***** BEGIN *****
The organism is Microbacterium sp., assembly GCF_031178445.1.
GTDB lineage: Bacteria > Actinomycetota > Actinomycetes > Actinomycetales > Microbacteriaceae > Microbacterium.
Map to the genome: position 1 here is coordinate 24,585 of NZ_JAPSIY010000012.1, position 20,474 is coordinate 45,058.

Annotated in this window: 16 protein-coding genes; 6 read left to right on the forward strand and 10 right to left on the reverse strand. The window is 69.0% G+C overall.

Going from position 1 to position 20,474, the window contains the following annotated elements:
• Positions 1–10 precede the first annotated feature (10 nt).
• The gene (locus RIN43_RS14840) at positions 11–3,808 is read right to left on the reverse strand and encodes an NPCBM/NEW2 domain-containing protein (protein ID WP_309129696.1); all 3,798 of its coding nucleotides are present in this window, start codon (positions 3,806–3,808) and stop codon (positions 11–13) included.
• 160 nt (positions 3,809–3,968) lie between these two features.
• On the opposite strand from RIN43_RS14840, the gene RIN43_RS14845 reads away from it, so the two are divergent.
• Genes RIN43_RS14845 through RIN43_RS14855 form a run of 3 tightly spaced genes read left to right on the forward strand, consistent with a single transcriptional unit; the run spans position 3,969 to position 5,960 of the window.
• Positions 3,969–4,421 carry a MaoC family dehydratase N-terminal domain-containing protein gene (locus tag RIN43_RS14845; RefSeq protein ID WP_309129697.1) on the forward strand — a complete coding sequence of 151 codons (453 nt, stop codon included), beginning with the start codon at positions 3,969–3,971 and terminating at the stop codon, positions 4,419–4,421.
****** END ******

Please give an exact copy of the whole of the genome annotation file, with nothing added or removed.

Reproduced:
The organism is Microbacterium sp., assembly GCF_031178445.1.
GTDB lineage: Bacteria > Actinomycetota > Actinomycetes > Actinomycetales > Microbacteriaceae > Microbacterium.
Map to the genome: position 1 here is coordinate 24,585 of NZ_JAPSIY010000012.1, position 20,474 is coordinate 45,058.

Annotated in this window: 16 protein-coding genes; 6 read left to right on the forward strand and 10 right to left on the reverse strand. The window is 69.0% G+C overall.

Going from position 1 to position 20,474, the window contains the following annotated elements:
• Positions 1–10 precede the first annotated feature (10 nt).
• The gene (locus RIN43_RS14840) at positions 11–3,808 is read right to left on the reverse strand and encodes an NPCBM/NEW2 domain-containing protein (protein ID WP_309129696.1); all 3,798 of its coding nucleotides are present in this window, start codon (positions 3,806–3,808) and stop codon (positions 11–13) included.
• 160 nt (positions 3,809–3,968) lie between these two features.
• On the opposite strand from RIN43_RS14840, the gene RIN43_RS14845 reads away from it, so the two are divergent.
• Genes RIN43_RS14845 through RIN43_RS14855 form a run of 3 tightly spaced genes read left to right on the forward strand, consistent with a single transcriptional unit; the run spans position 3,969 to position 5,960 of the window.
• Positions 3,969–4,421 carry a MaoC family dehydratase N-terminal domain-containing protein gene (locus tag RIN43_RS14845; RefSeq protein ID WP_309129697.1) on the forward strand — a complete coding sequence of 151 codons (453 nt, stop codon included), beginning with the start codon at positions 3,969–3,971 and terminating at the stop codon, positions 4,419–4,421.